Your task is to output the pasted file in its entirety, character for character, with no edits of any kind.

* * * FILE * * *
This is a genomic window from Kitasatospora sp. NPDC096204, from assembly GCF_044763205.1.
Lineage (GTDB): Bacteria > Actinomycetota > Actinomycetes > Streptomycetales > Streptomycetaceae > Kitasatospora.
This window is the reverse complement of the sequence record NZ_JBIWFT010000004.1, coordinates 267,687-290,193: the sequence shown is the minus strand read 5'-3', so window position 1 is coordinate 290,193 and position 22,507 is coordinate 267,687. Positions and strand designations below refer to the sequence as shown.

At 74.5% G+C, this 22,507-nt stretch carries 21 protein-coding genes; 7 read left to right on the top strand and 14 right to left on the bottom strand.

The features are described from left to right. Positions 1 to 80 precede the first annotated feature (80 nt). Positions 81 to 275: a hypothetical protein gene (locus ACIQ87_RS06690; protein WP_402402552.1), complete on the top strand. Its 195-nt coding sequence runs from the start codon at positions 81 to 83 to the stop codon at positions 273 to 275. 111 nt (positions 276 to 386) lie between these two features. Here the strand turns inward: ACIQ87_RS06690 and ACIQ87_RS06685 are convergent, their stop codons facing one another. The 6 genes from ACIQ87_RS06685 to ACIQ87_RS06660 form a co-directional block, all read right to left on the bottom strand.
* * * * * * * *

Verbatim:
This is a genomic window from Kitasatospora sp. NPDC096204, from assembly GCF_044763205.1.
Lineage (GTDB): Bacteria > Actinomycetota > Actinomycetes > Streptomycetales > Streptomycetaceae > Kitasatospora.
This window is the reverse complement of the sequence record NZ_JBIWFT010000004.1, coordinates 267,687-290,193: the sequence shown is the minus strand read 5'-3', so window position 1 is coordinate 290,193 and position 22,507 is coordinate 267,687. Positions and strand designations below refer to the sequence as shown.

At 74.5% G+C, this 22,507-nt stretch carries 21 protein-coding genes; 7 read left to right on the top strand and 14 right to left on the bottom strand.

The features are described from left to right. Positions 1 to 80 precede the first annotated feature (80 nt). Positions 81 to 275: a hypothetical protein gene (locus ACIQ87_RS06690; protein WP_402402552.1), complete on the top strand. Its 195-nt coding sequence runs from the start codon at positions 81 to 83 to the stop codon at positions 273 to 275. 111 nt (positions 276 to 386) lie between these two features. Here the strand turns inward: ACIQ87_RS06690 and ACIQ87_RS06685 are convergent, their stop codons facing one another. The 6 genes from ACIQ87_RS06685 to ACIQ87_RS06660 form a co-directional block, all read right to left on the bottom strand.